COMPRESSOR PRESSURE RATIO—The ratio of compressor discharge pressure to compressor inlet pressure.

COMPRESSOR STALL—In gas turbine engines, a condition in an axial-flow compressor in which one or more stages of rotor blades fail to pass air smoothly to the succeeding stages. A stall condition is caused by a pressure ratio that is incompatible with the engine r.p.m. Compressor stall will be indicated by a rise in exhaust temperature or r.p.m. fluctuation, and if allowed to continue, may result in flameout and physical damage to the engine.

CONDENSATION.A change of state of water from a gas (water vapor) to a liquid.

CONDENSATION NUCLEI—Small particles of solid matter in the air on which water vapor condenses.

CONFIGURATION—This is a general term, which normally refers to the position of the landing gear and flaps.

CONSTANT-SPEED PROPELLER—A controllable-pitch propeller whose pitch is automatically varied in flight by a governor to maintain a constant r.p.m. in spite of varying air loads.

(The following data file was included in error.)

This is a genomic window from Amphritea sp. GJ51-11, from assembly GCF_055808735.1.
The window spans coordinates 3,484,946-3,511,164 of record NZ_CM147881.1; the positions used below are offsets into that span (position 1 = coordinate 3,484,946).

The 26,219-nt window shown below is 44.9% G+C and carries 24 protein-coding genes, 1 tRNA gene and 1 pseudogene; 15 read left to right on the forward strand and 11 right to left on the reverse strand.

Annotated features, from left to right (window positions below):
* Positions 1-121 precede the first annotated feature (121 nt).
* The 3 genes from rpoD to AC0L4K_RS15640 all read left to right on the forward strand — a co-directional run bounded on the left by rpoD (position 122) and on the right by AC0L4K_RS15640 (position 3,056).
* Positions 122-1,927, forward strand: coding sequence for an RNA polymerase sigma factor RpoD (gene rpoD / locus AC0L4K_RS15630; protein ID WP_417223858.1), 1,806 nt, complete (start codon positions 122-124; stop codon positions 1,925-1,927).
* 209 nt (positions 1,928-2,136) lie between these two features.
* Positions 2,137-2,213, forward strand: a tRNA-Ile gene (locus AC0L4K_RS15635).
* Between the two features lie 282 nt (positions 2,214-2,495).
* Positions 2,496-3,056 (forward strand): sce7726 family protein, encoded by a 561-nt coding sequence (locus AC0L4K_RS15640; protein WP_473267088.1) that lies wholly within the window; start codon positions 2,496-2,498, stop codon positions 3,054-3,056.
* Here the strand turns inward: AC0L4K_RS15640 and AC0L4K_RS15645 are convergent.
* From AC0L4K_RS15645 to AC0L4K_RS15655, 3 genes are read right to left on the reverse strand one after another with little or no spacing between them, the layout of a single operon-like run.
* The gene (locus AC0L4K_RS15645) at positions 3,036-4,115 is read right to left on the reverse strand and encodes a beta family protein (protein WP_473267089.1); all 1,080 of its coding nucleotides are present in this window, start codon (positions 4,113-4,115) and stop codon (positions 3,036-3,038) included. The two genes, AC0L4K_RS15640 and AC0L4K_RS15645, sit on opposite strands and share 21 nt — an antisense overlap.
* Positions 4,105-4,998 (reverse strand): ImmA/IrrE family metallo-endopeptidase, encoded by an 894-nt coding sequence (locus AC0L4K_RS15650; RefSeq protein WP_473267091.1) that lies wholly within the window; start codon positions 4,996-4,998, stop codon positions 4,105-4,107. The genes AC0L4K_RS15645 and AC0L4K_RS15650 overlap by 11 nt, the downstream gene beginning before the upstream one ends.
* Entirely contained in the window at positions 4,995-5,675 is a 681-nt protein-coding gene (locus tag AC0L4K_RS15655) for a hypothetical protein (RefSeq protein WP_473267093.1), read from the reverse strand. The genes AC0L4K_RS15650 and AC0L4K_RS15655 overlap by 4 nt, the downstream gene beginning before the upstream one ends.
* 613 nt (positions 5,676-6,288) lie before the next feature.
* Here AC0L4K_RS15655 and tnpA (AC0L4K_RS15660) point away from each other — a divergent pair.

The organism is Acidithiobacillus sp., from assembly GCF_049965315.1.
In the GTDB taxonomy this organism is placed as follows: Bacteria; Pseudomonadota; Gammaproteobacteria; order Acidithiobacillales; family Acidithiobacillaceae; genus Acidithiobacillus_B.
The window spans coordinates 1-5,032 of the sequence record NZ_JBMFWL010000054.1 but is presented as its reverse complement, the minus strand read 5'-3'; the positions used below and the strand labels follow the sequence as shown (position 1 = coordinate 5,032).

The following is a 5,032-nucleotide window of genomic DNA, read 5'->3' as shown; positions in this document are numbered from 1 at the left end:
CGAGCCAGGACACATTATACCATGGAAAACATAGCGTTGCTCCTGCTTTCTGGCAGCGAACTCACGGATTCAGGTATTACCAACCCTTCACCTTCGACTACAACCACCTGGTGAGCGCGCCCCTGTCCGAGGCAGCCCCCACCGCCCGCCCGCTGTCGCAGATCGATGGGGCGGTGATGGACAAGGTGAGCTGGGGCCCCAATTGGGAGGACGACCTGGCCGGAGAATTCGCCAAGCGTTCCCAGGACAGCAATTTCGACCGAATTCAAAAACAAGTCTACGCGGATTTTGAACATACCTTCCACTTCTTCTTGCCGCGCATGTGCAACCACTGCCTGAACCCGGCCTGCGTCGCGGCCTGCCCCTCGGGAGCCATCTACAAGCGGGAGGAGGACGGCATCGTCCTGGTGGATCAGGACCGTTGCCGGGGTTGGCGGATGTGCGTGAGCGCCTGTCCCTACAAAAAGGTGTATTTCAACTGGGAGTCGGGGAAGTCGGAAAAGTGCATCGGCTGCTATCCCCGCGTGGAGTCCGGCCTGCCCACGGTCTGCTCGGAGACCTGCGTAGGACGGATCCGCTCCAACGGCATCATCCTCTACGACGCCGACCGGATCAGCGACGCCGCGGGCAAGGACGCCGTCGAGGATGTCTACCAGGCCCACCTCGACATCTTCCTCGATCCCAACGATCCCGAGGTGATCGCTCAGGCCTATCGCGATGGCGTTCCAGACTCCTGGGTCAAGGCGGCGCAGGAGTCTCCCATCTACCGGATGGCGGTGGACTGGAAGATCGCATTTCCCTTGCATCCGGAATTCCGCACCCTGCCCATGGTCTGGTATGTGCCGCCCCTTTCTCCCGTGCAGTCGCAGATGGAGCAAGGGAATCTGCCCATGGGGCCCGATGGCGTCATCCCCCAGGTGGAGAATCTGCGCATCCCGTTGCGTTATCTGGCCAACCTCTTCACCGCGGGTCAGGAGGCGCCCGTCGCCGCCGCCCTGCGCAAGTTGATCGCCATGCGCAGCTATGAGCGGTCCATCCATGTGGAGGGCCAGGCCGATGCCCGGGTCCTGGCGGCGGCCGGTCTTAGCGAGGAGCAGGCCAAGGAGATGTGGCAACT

CONTINUOUS FLOW OXYGEN SYSTEM—System that supplies a constant supply of pure oxygen to a rebreathes bag that dilutes the pure oxygen with exhaled gases and thus supplies a healthy mix of oxygen and ambient air to the mask. Primarily used in passenger cabins of commercial airliners.

CONTROLLABILITY—A measure of the response of an aircraft relative to the pilot's flight control inputs.

CONTROLLED AIRPORT—An airport that has an operating control tower.

CONTROLLED AIRSPACE—A generic term that covers the different classifications of airspace and defined dimensions within which air traffic control service is provided in accordance with the airspace classification. Controlled airspace consists of Class A, B, C, D, and E airspace.